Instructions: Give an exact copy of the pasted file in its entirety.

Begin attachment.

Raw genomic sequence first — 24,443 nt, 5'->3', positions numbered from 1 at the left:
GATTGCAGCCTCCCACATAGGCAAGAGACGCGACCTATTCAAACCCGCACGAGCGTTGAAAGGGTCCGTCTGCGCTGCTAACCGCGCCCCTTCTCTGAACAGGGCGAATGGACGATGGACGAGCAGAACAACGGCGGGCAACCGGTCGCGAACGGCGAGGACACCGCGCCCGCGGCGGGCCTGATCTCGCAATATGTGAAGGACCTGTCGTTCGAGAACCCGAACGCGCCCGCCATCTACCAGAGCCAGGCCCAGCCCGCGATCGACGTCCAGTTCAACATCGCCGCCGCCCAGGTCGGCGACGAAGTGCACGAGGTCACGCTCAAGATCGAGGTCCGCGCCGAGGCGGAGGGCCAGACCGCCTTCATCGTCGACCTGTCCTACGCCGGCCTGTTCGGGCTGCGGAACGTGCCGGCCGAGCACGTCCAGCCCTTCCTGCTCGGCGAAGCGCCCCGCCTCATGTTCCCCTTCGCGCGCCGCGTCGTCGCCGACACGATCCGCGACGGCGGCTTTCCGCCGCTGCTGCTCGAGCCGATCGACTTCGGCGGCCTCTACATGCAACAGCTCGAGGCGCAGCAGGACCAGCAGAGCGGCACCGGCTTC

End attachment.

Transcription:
Raw genomic sequence first — 24,443 nt, 5'->3', positions numbered from 1 at the left:
GATTGCAGCCTCCCACATAGGCAAGAGACGCGACCTATTCAAACCCGCACGAGCGTTGAAAGGGTCCGTCTGCGCTGCTAACCGCGCCCCTTCTCTGAACAGGGCGAATGGACGATGGACGAGCAGAACAACGGCGGGCAACCGGTCGCGAACGGCGAGGACACCGCGCCCGCGGCGGGCCTGATCTCGCAATATGTGAAGGACCTGTCGTTCGAGAACCCGAACGCGCCCGCCATCTACCAGAGCCAGGCCCAGCCCGCGATCGACGTCCAGTTCAACATCGCCGCCGCCCAGGTCGGCGACGAAGTGCACGAGGTCACGCTCAAGATCGAGGTCCGCGCCGAGGCGGAGGGCCAGACCGCCTTCATCGTCGACCTGTCCTACGCCGGCCTGTTCGGGCTGCGGAACGTGCCGGCCGAGCACGTCCAGCCCTTCCTGCTCGGCGAAGCGCCCCGCCTCATGTTCCCCTTCGCGCGCCGCGTCGTCGCCGACACGATCCGCGACGGCGGCTTTCCGCCGCTGCTGCTCGAGCCGATCGACTTCGGCGGCCTCTACATGCAACAGCTCGAGGCGCAGCAGGACCAGCAGAGCGGCACCGGCTTC